9/11 Lessons on the Cost of Fear

Mike DiAgostino was the calmest broker with whom I ever worked. Our derivatives trading desk in Hong Kong in the mid-‘90s often had its panic moments which lead to fearful paralysis or worse, expletive-filled finger pointing. Mike taught me early that angry blame-shifting was not just a waste of time but could be very costly if a market was moving fast. As we pass the 19th anniversary of the horrific events of 9/11 and face the challenges of a global pandemic are we in danger of repeating the fear-filled mistakes of the post 9/11 period?

We must remind ourselves that the ‘War on Terror’ in the Afghan mountains of Tora Bora snowballed into an illegal war of error in Iraq, quagmire in Afghanistan and the implosion of Syria. The cost in lives was millions, the cost in capital was trillions. On a more positive note, the terrifying multiple hijacks of aircraft did not kill the tourism and air travel industries. We learned to live with the ongoing terror outrages perpetrated by Al-Quaeda and ISIS. Governments co-operated and committed to improved security at all airports. Confidence returned. But now it’s gone.

Air travel passenger volumes remain severely depressed. Governments are flying solo with their own Covid-19 containment strategies and airline balance sheets are bleeding to death. Thankfully, there is confidence coming from financial markets as both IAG and Ryanair have announced plans to raise both debt and equity capital. Just like 2001, there is an urgent need for joined-up thinking at governmental level for a proportionate response to the health threat posed by Covid19. The Irish government response is currently an outlier, and not in a good way. However, in other areas the Irish pandemic scorecard is looking pretty good and crucially steering clear of the blame game. Not so elsewhere.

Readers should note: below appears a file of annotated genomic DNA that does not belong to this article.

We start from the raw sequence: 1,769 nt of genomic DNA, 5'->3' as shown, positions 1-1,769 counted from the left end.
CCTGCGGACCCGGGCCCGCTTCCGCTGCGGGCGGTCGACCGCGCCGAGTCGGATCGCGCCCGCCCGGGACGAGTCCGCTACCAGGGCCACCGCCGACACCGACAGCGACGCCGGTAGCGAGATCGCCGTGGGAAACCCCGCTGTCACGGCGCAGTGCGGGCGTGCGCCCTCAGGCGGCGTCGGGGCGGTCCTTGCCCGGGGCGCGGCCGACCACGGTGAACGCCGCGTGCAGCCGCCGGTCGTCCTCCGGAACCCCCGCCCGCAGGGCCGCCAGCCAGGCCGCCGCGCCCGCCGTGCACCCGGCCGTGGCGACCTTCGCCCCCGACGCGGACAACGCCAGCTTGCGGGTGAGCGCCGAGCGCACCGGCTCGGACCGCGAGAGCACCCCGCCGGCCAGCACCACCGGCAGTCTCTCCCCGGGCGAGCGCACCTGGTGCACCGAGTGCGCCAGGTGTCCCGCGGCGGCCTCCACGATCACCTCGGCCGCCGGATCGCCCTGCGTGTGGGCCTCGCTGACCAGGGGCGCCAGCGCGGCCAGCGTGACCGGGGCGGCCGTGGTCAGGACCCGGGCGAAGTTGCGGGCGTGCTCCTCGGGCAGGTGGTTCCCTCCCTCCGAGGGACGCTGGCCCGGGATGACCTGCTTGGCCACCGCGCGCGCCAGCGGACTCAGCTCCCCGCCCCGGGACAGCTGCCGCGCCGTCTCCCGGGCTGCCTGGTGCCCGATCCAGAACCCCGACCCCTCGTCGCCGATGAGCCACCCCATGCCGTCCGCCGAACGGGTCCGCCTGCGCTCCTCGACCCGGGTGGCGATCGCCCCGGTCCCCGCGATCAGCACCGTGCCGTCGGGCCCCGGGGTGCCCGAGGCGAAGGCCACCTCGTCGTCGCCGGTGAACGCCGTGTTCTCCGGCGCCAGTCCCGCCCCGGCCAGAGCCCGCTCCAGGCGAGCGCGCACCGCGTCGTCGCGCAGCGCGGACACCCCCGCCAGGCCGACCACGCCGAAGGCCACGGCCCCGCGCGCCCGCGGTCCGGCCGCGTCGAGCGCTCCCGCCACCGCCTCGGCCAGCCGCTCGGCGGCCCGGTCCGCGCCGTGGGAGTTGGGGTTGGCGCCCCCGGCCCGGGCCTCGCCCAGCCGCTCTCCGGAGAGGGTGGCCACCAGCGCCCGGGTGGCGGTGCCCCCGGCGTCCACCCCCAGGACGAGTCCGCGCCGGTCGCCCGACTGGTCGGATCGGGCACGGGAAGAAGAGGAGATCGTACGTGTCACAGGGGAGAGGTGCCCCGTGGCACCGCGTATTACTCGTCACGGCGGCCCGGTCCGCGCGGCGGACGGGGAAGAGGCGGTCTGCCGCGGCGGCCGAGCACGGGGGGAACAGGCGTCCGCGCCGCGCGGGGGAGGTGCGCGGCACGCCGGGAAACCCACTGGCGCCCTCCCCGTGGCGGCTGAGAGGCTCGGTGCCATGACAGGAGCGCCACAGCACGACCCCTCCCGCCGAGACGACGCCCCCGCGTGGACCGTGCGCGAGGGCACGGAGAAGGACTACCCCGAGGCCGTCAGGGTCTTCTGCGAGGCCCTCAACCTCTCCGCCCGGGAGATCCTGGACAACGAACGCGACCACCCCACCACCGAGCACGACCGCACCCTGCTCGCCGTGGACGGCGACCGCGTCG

The George W Bush administration gave birth to the Tea Party movement within Republican ranks and one shudders to think what new US “Taliban” will emerge post Trump. A toxic US political environment is now entirely fueled by cultural and societal fears. And, it’s not just domestic.

China is the current geopolitical bogeyman. As the country of origin for the Covid-19 virus, it is an easy blame target but calm heads are required to avoid an uncontrolled economic and digital decoupling. Or war.

Finally, we should be mindful of the dangers of a “K-shaped” economic recovery. Low interest rates and fiscal support cannot just benefit those with assets, or even jobs. Rocketing financial markets can provide euphoric headlines but have virtually no impact on the vast majority of developed economies’ populations. An acceleration in income inequality will ultimately lead to a damaging backlash, for everyone.

Fear is understandable in uncertain times but leadership is required. Calm heads and clever use of technology can connect the world once again. Mike went back to New York and played his part in the early digital development of the financial derivatives market in the North Tower of the WTC. Cool guy, cool head. I am thinking of him today.

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